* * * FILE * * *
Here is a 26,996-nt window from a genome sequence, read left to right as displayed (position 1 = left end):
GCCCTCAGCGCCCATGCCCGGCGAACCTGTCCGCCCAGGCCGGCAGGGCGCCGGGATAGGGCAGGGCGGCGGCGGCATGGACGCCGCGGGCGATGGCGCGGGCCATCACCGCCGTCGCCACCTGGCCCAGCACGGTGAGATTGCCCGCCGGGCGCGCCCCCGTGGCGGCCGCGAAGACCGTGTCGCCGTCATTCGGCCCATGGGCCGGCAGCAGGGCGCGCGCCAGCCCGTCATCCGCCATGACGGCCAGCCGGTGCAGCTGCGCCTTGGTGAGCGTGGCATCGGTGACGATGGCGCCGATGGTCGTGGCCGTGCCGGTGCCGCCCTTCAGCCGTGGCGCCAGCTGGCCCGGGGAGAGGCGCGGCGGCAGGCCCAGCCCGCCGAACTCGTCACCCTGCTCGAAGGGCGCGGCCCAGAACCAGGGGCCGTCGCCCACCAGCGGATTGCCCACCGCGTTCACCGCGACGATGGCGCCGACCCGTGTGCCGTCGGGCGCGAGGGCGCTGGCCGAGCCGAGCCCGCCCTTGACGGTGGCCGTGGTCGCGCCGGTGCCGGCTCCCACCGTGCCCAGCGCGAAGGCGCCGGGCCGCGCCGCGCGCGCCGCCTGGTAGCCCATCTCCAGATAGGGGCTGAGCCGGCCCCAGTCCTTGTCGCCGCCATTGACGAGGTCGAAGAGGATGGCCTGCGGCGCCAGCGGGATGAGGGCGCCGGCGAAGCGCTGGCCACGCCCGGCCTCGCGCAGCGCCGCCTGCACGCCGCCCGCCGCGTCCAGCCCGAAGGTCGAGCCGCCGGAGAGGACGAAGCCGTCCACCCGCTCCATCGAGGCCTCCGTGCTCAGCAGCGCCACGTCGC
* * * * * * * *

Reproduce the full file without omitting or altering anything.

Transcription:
Here is a 26,996-nt window from a genome sequence, read left to right as displayed (position 1 = left end):
GCCCTCAGCGCCCATGCCCGGCGAACCTGTCCGCCCAGGCCGGCAGGGCGCCGGGATAGGGCAGGGCGGCGGCGGCATGGACGCCGCGGGCGATGGCGCGGGCCATCACCGCCGTCGCCACCTGGCCCAGCACGGTGAGATTGCCCGCCGGGCGCGCCCCCGTGGCGGCCGCGAAGACCGTGTCGCCGTCATTCGGCCCATGGGCCGGCAGCAGGGCGCGCGCCAGCCCGTCATCCGCCATGACGGCCAGCCGGTGCAGCTGCGCCTTGGTGAGCGTGGCATCGGTGACGATGGCGCCGATGGTCGTGGCCGTGCCGGTGCCGCCCTTCAGCCGTGGCGCCAGCTGGCCCGGGGAGAGGCGCGGCGGCAGGCCCAGCCCGCCGAACTCGTCACCCTGCTCGAAGGGCGCGGCCCAGAACCAGGGGCCGTCGCCCACCAGCGGATTGCCCACCGCGTTCACCGCGACGATGGCGCCGACCCGTGTGCCGTCGGGCGCGAGGGCGCTGGCCGAGCCGAGCCCGCCCTTGACGGTGGCCGTGGTCGCGCCGGTGCCGGCTCCCACCGTGCCCAGCGCGAAGGCGCCGGGCCGCGCCGCGCGCGCCGCCTGGTAGCCCATCTCCAGATAGGGGCTGAGCCGGCCCCAGTCCTTGTCGCCGCCATTGACGAGGTCGAAGAGGATGGCCTGCGGCGCCAGCGGGATGAGGGCGCCGGCGAAGCGCTGGCCACGCCCGGCCTCGCGCAGCGCCGCCTGCACGCCGCCCGCCGCGTCCAGCCCGAAGGTCGAGCCGCCGGAGAGGACGAAGCCGTCCACCCGCTCCATCGAGGCCTCCGTGCTCAGCAGCGCCACGTCGC